Keller ISD Postpones Vote on LGBT Protection Policy - NBC 5 Dallas-Fort Worth

Keller ISD Postpones Vote on LGBT Protection Policy

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    NEWSLETTERS

    (Published Thursday, Aug. 13, 2015)

    The Keller ISD school board was scheduled to vote on changes to their anti-discrimination policy Thursday night.  

    The recommendation would have added “to include protection on the basis of sexual orientation, gender identity, and gender expression in addition to the categories already established in the policy.”

    But less than three hours before the meeting, Superintendent Dr. Randy Reid released this statement, pulling the item from the agenda:
    Over the last few days the administration has received a significant amount of input regarding the proposed language changes related to the KISD’s anti-discrimination policies.  There have been many passionate pleas on both sides of the issue from parents, community members, and current and former students.  The District’s sole intent in recommending the proposed changes was to ensure that all of our students feel protected by our policy language.  The issue has become extremely polarizing, with the great potential of creating feelings of winners and losers.  This was certainly not the intention of the District, as we strive to teach our students that by working together we can usually solve even the most challenging issues.  

    As an educational institution, our first priority is to provide a safe learning environment for all students. While the addition of language within a policy might provide an added layer of comfort to some of our students, we believe what is even more important than that are the actual processes that are in place in our schools to prevent and/or deal with instances of discrimination or harassment.

    We are focused on developing quality citizens who understand the importance of engagement in our governing processes.  While this set of policies went through our normal review process the responses we have received have convinced us that many of our constituents may have inaccurate perceptions regarding the purpose and impact of these proposed changes. Therefore, to better educate the public and continue seeking solutions that clearly identify our desire to protect all students and make them feel safe, we will pull this item from the agenda.  In the coming weeks, the District will identify and broadly communicate a process for moving forward.  We intend to create a forum for the conversation that can truly lead to solutions regarding any potential harassment.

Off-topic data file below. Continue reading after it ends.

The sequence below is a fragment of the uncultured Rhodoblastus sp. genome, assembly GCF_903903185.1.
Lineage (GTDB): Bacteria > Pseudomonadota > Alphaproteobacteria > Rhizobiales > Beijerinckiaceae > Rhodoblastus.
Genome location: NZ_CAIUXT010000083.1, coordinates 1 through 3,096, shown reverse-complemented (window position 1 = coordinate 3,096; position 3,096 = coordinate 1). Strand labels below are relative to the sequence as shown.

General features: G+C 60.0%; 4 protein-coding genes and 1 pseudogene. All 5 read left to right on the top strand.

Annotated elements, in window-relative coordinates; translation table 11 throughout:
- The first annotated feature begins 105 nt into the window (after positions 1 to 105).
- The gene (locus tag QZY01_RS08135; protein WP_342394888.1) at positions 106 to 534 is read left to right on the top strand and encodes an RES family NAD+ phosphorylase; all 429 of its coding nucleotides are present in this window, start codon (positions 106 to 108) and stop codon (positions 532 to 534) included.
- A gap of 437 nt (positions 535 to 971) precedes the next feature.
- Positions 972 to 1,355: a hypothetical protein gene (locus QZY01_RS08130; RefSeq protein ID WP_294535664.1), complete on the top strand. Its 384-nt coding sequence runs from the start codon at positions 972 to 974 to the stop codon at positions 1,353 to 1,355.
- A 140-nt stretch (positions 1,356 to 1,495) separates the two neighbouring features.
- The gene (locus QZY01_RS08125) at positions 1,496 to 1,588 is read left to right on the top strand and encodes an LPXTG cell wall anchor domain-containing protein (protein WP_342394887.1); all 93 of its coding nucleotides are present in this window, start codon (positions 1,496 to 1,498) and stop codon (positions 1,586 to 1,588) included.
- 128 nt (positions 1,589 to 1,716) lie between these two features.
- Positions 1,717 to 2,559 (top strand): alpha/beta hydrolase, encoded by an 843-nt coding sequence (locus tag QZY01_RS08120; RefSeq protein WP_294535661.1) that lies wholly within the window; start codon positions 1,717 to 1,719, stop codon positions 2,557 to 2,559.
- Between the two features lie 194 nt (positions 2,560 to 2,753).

We will use the momentum gained by this attention to focus on our efforts toward creating a culture of respect and kindness.  As you may know, the District recently developed a program and initiated a movement in our schools called R.O.C.K.  This acronym stands for Reaching out with Character and Kindness, and the program has already had a positive impact on many of our campuses.  We know however, that we still have a long way to go.  

    Let me be clear, in Keller ISD we will continue our efforts to ensure that ALL our students are not only protected from harassment and discrimination, but that they also feel they are in a safe and welcoming educational environment.  If policy language changes are determined to be needed for that to occur, they will be brought forth for the Board’s consideration.
    Student Casey Akers told NBC DFW she is appalled the policy vote was postponed. She fought for the changes.
    Back in March 2015, NBC DFW reported Akers wanted to make what is known as a promposal to a girl, but was not allowed to do so.  
    “I feel it is like it is a given everyone should be protected not matter your sexual orientation, your race or what gender you are. It’s just a given,” said Akers.
    Some parents are worried about this policy.  
    Kristi Lisenbee told NBC DFW she thinks this opens the door to shared bathroom and locker rooms, along with changes in the sexual education curriculum.  
    Keller ISD said those practices won’t change, but she is still concerned.
    “We believe it is morally and spiritually wrong. It is wrong for our kids. We need to stand up and protect the innocence of our children,” said Lisenbee.

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